My biggest takeaway from the new beginning? It really doesn’t change things up from what we already had with MW5. There are thousands of star systems in the Inner Sphere, so I am surprised Piranha Games didn’t capitalize on the sheer size of the map and offer more than six starting areas. Players are warned that ‘career mode is an open-ended sandbox experience meant for veteran players,’ so why not give those veterans more significant options? One option could be starting locations near higher-level conflict zones for anyone tired of breezing through the first few missions. Or better yet, give more customization options on starting pilots and 'Mechs, possibly giving players a set amount of cash and letting them choose whether to pay the price for more experienced pilots, beefier 'Mechs, better weapons or simply stash away some of the cash for a rainy day. These are the type of things developers do to spice things up when their game has been on the market for a while.
All The Shiny Bits?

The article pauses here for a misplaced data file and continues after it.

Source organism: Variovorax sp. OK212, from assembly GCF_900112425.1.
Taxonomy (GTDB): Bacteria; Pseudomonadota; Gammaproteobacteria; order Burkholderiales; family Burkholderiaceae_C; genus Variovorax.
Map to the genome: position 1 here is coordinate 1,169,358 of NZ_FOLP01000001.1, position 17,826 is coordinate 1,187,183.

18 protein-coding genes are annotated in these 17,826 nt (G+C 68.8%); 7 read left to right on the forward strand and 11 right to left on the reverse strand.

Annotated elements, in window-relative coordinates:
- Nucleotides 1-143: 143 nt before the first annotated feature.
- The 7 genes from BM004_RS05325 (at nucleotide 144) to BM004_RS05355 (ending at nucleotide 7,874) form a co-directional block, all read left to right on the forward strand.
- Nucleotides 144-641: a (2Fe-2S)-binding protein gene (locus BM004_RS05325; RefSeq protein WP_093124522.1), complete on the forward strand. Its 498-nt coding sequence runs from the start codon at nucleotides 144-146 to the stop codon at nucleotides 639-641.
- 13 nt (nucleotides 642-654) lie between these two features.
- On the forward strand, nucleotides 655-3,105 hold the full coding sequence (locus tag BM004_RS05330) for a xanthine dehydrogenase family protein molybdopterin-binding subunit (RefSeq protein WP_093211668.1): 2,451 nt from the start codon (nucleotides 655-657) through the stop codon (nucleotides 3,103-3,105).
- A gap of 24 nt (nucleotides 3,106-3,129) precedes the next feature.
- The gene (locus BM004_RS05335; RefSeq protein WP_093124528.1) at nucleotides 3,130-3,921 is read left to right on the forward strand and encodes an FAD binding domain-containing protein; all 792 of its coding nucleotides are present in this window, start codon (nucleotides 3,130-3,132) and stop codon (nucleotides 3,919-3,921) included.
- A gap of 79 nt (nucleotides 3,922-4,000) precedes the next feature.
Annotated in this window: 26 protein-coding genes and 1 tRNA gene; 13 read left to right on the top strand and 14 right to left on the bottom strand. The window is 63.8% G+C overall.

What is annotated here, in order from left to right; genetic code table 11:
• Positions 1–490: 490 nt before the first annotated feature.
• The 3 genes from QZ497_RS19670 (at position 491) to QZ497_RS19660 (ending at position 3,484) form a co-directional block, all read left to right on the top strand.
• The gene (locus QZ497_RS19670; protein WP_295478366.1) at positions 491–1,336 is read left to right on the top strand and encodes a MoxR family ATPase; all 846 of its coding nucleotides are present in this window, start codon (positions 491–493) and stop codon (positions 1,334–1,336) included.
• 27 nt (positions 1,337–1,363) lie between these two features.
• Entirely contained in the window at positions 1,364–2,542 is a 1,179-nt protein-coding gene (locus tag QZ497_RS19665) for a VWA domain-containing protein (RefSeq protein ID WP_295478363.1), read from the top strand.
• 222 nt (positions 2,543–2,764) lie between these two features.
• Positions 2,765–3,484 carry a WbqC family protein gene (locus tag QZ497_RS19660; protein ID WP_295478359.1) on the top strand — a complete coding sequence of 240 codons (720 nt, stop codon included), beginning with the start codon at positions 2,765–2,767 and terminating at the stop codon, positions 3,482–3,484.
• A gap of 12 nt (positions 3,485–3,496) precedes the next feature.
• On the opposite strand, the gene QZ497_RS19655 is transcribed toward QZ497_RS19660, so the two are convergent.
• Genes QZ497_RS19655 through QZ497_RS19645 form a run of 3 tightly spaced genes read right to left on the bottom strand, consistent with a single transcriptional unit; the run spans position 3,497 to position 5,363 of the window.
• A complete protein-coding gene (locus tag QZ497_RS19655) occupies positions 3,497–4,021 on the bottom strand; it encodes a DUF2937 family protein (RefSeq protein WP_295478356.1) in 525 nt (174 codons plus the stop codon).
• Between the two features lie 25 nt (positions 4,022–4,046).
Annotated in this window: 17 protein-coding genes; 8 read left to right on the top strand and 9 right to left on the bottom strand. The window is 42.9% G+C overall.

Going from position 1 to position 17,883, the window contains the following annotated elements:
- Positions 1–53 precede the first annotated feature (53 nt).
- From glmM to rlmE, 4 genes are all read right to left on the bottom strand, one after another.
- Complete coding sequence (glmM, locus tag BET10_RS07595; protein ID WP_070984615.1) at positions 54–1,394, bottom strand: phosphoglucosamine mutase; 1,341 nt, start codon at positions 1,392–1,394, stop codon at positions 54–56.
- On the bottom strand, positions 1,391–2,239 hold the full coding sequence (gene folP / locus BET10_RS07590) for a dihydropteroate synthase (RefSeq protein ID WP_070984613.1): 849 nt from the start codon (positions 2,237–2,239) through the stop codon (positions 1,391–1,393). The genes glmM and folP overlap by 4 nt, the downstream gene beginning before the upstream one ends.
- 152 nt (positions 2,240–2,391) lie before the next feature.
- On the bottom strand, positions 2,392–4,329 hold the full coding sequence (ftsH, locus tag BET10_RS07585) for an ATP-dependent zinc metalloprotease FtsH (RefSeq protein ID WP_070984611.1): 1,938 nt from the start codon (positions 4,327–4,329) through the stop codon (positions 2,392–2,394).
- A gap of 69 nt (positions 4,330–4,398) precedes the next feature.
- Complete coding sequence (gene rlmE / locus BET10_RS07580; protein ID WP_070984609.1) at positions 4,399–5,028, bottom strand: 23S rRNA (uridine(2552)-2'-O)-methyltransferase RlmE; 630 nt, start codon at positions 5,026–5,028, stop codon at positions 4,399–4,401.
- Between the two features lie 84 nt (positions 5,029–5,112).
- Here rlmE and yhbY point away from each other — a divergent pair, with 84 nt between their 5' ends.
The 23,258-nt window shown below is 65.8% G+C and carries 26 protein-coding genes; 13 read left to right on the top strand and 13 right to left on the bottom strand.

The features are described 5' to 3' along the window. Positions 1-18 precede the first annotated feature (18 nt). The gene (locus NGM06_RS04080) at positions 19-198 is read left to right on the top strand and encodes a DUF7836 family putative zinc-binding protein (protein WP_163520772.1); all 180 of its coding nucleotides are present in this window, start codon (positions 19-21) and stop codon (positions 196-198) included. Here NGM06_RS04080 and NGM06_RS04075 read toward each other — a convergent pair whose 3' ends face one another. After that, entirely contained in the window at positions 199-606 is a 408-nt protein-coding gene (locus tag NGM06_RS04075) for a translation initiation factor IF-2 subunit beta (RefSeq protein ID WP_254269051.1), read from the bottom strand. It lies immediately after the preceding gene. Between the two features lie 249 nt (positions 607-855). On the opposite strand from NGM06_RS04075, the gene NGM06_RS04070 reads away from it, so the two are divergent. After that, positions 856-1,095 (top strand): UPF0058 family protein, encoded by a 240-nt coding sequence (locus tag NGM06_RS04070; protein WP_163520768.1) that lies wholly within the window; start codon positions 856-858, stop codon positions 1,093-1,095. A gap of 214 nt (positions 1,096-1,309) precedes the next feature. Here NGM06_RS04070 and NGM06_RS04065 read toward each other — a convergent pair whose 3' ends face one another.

One thing I expect out of any DLC is more of what I already got in the original. For MechWarrior 5, that would mean I want more 'Mechs, more guns, and more worlds. Does Heroes of the Inner Sphere fulfill that request? Eh, sort of.
On the more worlds front, Heroes of the Inner Sphere is, well, bigger. The map is bigger, with more star systems to hold more missions. There are more industrial hubs to visit as you scour the galaxy for rare 'Mechs and good pilots. And of course, there are more warzones where you can find employment. There’s a new biome, Extra Solar Moon, so you have that to look forward to the first couple of times you see it. And there is also a new procedural mission, Beachhead, which is just like any other search and destroy mission with the addition of artillery fire to dodge.
Shadiest characters of the Inner Sphere? More Storage Wars than MechWarrior.
Then there are the Cantinas. Pitched as the way to pick up new Career Paths, Cantinas are where you head to get extra jobs from the ‘Inner Sphere’s shadiest characters.’ That translates into taking on collection quests from the junk collectors of the galaxy. Collect 10 machine guns, kill 5 Locusts, pick up a hidden stash during a mission, that sort of thing. In return, they will reward you with some cash, some rep, and some points that unlock five linear perk paths. The perks are nice, but this isn’t a game-changing mechanic, it’s a very simplistic upgrade tree.